Revesz syndrome is a congenital, and usually fatal, disease found in children that primarily affecting bone marrow and the retina of the eye. The blood system is dysfunctional and results in failure of the body's bone marrow, while there is also significant damage to the eyes, nervous system trouble causing balance and movement problems, and changes in physical appearance, particularly regarding skin pigmentation and hair.
Revesz is a rare disease that is usually diagnosed through blood tests and physical examination of eyes. If these tests yield results that point to Revesz syndrome, the child may also demonstrate balance and coordination issues and intellectual disabilities. Though the child will have had Revesz syndrome from birth, symptoms may not always begin to show until the child reaches 5 years old. Complications associated with Revesz syndrome are particularly troubling, as they may include liver or lung failure to accompany bone marrow failure and vision loss.
Because the disease is so rare and only observed since 1992, there is no cure or specific treatment for the condition. Instead, treatment is largely determined on a case-by-case basis and usually addresses individual symptoms. This may mean a bone marrow transplant, eye surgery and therapy, and therapy to improve coordination of movement and neurological functions.
Before someone receives disability benefits from the Social Security Administration (SSA), their condition must be considered long-term and must prevent them from working or functioning at age-appropriate levels on their own.
The SSA makes this decision using specific medical criteria for each condition it considers potentially disabling. This criteria is arranged according to the region of the body it affects and published in a guidebook called the blue book. In the blue book, which contains sections for adults and children, you will find listings for each medical condition and what must be observed in order for a case to meet that listing.
At this time, there is no listing just for Revesz syndrome. Instead, qualification for benefits will be based on whether certain aspects of the case match associated listings in severity. This means that a child with Revesz syndrome may qualify for benefits under the vision loss listings (found in Section 102.00 Special Senses and Speech) if they demonstrate severe vision problems as part of their condition. They may also equal the listing for hemolytic anemia (Section 107.03) in severity if significant blood issues are present.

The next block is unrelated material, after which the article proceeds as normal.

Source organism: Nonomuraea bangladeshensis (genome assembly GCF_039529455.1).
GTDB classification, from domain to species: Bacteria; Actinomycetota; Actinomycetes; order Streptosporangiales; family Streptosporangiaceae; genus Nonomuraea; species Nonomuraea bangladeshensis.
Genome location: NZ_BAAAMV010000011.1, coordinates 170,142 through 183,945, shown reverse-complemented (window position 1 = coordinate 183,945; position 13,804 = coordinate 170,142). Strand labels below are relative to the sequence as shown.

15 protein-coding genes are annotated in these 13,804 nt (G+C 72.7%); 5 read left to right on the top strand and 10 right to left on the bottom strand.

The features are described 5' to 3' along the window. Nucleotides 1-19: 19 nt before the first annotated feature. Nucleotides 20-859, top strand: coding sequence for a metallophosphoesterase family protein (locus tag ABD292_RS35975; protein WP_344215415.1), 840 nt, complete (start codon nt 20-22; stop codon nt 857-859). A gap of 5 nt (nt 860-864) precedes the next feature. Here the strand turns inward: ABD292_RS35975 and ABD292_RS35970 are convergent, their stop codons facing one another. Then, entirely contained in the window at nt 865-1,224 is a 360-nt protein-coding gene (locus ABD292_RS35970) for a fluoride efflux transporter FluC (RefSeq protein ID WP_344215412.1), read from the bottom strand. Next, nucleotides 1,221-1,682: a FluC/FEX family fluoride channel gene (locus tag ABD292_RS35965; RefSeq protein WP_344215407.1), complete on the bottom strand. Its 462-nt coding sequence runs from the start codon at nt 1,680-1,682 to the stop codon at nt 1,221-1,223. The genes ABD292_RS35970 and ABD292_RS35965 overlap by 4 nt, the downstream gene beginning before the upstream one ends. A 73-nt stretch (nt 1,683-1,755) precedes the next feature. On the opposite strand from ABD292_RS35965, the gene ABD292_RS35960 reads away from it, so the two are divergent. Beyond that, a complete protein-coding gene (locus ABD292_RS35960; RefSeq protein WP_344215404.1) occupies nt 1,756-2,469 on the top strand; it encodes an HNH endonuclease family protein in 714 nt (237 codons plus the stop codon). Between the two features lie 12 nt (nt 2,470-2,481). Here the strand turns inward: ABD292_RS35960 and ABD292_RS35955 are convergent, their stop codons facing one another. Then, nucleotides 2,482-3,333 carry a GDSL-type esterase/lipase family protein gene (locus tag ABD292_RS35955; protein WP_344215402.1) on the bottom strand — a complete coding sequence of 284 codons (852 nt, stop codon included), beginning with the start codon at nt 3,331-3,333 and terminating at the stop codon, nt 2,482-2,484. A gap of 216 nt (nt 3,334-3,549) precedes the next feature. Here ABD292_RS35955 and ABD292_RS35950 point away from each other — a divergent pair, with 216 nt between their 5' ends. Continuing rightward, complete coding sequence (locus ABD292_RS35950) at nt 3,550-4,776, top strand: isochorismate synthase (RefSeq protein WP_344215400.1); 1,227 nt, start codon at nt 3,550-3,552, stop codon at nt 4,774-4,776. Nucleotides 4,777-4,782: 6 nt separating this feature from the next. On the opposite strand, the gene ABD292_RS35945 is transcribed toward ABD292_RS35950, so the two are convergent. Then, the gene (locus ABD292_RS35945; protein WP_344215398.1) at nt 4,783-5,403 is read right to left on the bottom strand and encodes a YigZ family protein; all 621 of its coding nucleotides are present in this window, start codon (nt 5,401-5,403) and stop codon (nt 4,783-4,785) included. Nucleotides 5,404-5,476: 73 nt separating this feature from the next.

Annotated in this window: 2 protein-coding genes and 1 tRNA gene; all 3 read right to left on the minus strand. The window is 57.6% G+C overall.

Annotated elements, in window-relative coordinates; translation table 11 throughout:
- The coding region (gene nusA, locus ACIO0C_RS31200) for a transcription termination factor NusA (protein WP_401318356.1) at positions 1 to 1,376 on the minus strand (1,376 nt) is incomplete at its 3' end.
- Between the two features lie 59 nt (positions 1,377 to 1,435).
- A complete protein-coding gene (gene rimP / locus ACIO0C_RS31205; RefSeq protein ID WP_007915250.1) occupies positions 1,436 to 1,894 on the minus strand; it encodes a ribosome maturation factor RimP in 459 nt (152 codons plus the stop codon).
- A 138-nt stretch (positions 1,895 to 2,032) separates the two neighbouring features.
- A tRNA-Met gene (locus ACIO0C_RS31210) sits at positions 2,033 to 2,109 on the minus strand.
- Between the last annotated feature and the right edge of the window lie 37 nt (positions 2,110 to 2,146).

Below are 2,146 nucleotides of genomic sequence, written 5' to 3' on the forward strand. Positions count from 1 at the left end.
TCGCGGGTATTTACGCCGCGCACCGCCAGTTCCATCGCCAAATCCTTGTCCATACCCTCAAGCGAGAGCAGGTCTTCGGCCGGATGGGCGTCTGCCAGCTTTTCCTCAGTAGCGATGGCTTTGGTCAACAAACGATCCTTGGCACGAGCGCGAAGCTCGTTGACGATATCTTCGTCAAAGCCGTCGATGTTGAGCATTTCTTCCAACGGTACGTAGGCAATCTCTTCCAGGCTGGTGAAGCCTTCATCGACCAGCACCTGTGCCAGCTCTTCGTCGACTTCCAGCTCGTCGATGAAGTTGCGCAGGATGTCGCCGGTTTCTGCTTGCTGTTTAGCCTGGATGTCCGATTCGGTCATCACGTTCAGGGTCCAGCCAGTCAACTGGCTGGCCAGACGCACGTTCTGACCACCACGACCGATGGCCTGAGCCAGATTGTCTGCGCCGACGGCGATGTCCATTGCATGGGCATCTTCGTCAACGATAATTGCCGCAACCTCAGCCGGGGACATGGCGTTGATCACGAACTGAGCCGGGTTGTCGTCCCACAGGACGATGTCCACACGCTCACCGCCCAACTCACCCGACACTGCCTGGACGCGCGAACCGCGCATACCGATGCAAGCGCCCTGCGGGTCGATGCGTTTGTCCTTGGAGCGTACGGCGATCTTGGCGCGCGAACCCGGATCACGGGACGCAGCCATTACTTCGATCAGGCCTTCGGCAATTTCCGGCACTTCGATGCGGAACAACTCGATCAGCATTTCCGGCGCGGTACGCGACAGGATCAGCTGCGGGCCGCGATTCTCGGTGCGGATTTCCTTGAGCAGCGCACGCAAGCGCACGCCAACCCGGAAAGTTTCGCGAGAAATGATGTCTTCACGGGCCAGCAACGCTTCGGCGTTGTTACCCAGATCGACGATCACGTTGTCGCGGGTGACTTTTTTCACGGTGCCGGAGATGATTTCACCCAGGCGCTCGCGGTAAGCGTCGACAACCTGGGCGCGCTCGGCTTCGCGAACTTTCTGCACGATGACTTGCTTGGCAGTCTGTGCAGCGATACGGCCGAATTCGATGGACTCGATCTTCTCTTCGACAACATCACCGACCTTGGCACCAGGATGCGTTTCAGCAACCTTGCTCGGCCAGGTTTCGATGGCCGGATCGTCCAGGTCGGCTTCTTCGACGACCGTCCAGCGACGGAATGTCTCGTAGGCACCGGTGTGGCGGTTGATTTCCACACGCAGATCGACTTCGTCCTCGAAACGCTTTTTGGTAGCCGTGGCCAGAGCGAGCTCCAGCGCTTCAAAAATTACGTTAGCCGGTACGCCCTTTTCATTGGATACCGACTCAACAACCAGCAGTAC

The unfortunate truth regarding Social Security disability benefits is that the application and decision-making process can take a long time to complete. You may not be able to receive benefits for months or even years. This can be devastating for a family with a child suffering from Revesz syndorme. Thus, the SSA developed a system, called compassionate allowances, by which those with clearly observable and life-threatening conditions can receive benefits sooner, by way of an expedited application process. Revesz syndrome is one of the medical conditions identified by the SSA as time-sensitive and life-threatening, and therefore eligible for compassionate allowances.
The Application Process
It is important to note that the compassionate allowance program is not a separate program from Social Security disability benefits. You will start the application as you would normally, by participating in an in person interview with a representative from the SSA.
Prepare for the meeting by accumulating all information about your child's case that confirms the diagnosis and demonstrates its severity. You will need to meet both criteria in order to qualify. Bring results from blood tests and physical examinations, notes from eye specialists or dermatologists, and any other medical records that show your child's health is severely incapacitating.
You will also have to bring financial information, as you will be asked to provide these for specific disability programs. In the event your application is denied, there is an appeals process, which is separate from the application process and must be completed within 60 days to be considered valid.
It is important that you fill out the application completely, even if you plan on qualifying through compassionate allowance listing. These listings still require full applications. Social Security disability benefits can be incredibly helpful for families with children who have Revesz syndrome and can greatly improve that child's quality of life.